Dante

Dante

Author: Professor Jeremy Tambling Format: Paperback / softback Release Date: 02/12/1998

Dante's work has fascinated readers for seven hundred years and has provided key reference points for writing as diverse as that of Chaucer, the Renaissance poets, the English Romantics, Tennyson and the Pre-Raphaelites, American writers from Melville through to Eliot and Pound, Anglo-Irish Modernists from Joyce to Beckett, and contemporary poets such as Heaney and Walcott. In this volume, Jeremy Tambling has selected ten recent essays from the mass of Dante studies, and put the Divine Comedy - Dante's record of a journey to Hell, Purgatory and Paradise - into context for the modern reader. Topics such as Dante's allegory, his relationship to classical and modern poetry, his treatment of love and of sexuality, his attitudes to Florence and to his contemporary Italy, are explored and clarified through a selection of work by some of the best scholars in the field. An introduction and notes help the reader to situate the criticism, and to relate it to contemporary literary theory. In this anthology, Dante's relevance to both English and Italian literature is highlighted, and the significance of Dante for poetry in English is illuminated for the modern reader. This book provides students of English literature and Italian literature with the most comprehensive collection of important critical studies of Dante to date.

Bleak House Charles Dickens

Bleak House Charles Dickens

Author: Professor Jeremy Tambling Format: Paperback / softback Release Date: 08/06/1998

It is in Bleak House that Dickens the realist and Dickens the modernist are often thought to meet. In the two intertwined but separate narratives, one from a woman's perspective and the other forming, arguably, the first detective novel in English, Dickens confronts modern England and modernity itself. The essays collected in this New Casebook embody some of the most exciting and challenging approaches to Dickens, using deconstructive, feminist, Marxist and post-structuralist methods. The Introduction places the various essays in the context of current critical thinking, while itself suggesting an alternative viewpoint and the potential direction of future analysis of this most rewarding and stimulating text.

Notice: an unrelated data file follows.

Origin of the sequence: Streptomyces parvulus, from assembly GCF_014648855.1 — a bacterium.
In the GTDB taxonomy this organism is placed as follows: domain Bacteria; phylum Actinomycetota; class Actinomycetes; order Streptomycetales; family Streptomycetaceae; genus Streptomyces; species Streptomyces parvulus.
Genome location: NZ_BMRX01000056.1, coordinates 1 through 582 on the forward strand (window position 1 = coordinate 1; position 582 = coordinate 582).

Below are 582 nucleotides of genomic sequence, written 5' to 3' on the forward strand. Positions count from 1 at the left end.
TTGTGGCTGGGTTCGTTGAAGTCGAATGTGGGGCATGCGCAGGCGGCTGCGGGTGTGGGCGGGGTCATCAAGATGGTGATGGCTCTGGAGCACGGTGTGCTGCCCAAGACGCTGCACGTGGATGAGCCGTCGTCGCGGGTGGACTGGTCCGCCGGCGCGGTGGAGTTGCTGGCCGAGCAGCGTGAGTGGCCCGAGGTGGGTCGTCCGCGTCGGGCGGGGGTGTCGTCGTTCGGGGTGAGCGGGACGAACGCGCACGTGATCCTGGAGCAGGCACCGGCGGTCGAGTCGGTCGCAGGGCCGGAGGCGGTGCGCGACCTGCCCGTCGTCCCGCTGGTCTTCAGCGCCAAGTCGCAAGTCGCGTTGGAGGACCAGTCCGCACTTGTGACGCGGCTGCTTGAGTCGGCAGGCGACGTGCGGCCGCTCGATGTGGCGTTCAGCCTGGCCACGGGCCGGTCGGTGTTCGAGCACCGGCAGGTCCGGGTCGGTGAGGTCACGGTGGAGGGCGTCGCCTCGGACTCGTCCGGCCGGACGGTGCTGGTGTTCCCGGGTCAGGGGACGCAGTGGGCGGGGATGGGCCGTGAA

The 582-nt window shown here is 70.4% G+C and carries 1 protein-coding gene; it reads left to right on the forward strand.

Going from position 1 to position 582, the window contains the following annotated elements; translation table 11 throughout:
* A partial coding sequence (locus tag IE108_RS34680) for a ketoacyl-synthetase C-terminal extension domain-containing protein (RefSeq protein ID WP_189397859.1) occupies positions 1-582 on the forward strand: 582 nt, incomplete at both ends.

Opera and the Culture of Fascism

Opera and the Culture of Fascism

Author: Professor Jeremy Tambling Format: Hardback Release Date: 01/09/1996

This study looks at nineteenth - and early twentieth-century opera as part of a culture which produced fascism as a crisis-state, and threatened to extinguish the genre as an influential and contemporary high form of art altogether. Jeremy Tambling highlights the themes of the cultural crisis through a detailed discussion of some dozen operas and a general overview of the works of Wagner, Verdi, Puccini, Strauss, and others, drawing on the writings of Nietzsche, Adorno, Benjamin, and Heidegger, for an understanding of the ideological background. Reading fascism as a political, intellectual, and psychological phenomenon, the author draws on the works of Bataille, Theweleit, and Kristeva, for discussion of proto-fascist and fascist thought, and for its relation to gender-politics. Resisting the cliches about Wagner or Strauss's relationship to the Third Reich, Tambling takes the opera out the hermetically sealed-off state in which it is normally discussed, and presents it as both complicit in, and in opposition to, the reactionary and regressive pressures that made up the `culture of fascism', and those that tried to make opera part of the `fascism of culture'.

Dickens, Violence and the Modern State Dreams of the Scaffold

Dickens, Violence and the Modern State Dreams of the Scaffold

Author: Professor Jeremy Tambling Format: Hardback Release Date: 26/09/1995

In a radical reassessment of one of the greatest writers of all time, Dickens, Violence and the Modern State draws on the theories of Foucault, Deleuze and Guattari, in addition to Julia Kristeva and Edward Said, to situate Dickens within the discourses circulating within his society - in particular those associated with modernity. Focussing on Dickens's novels written after 1848, his relationship to modernity can be seen in his treatment of violence, seen in two forms in his writing: that of the state (in the rationalising powers of Victorian bourgeois modernisation), and physical violence, as portrayed in Dickens's criminals and interest in masochism and corpses.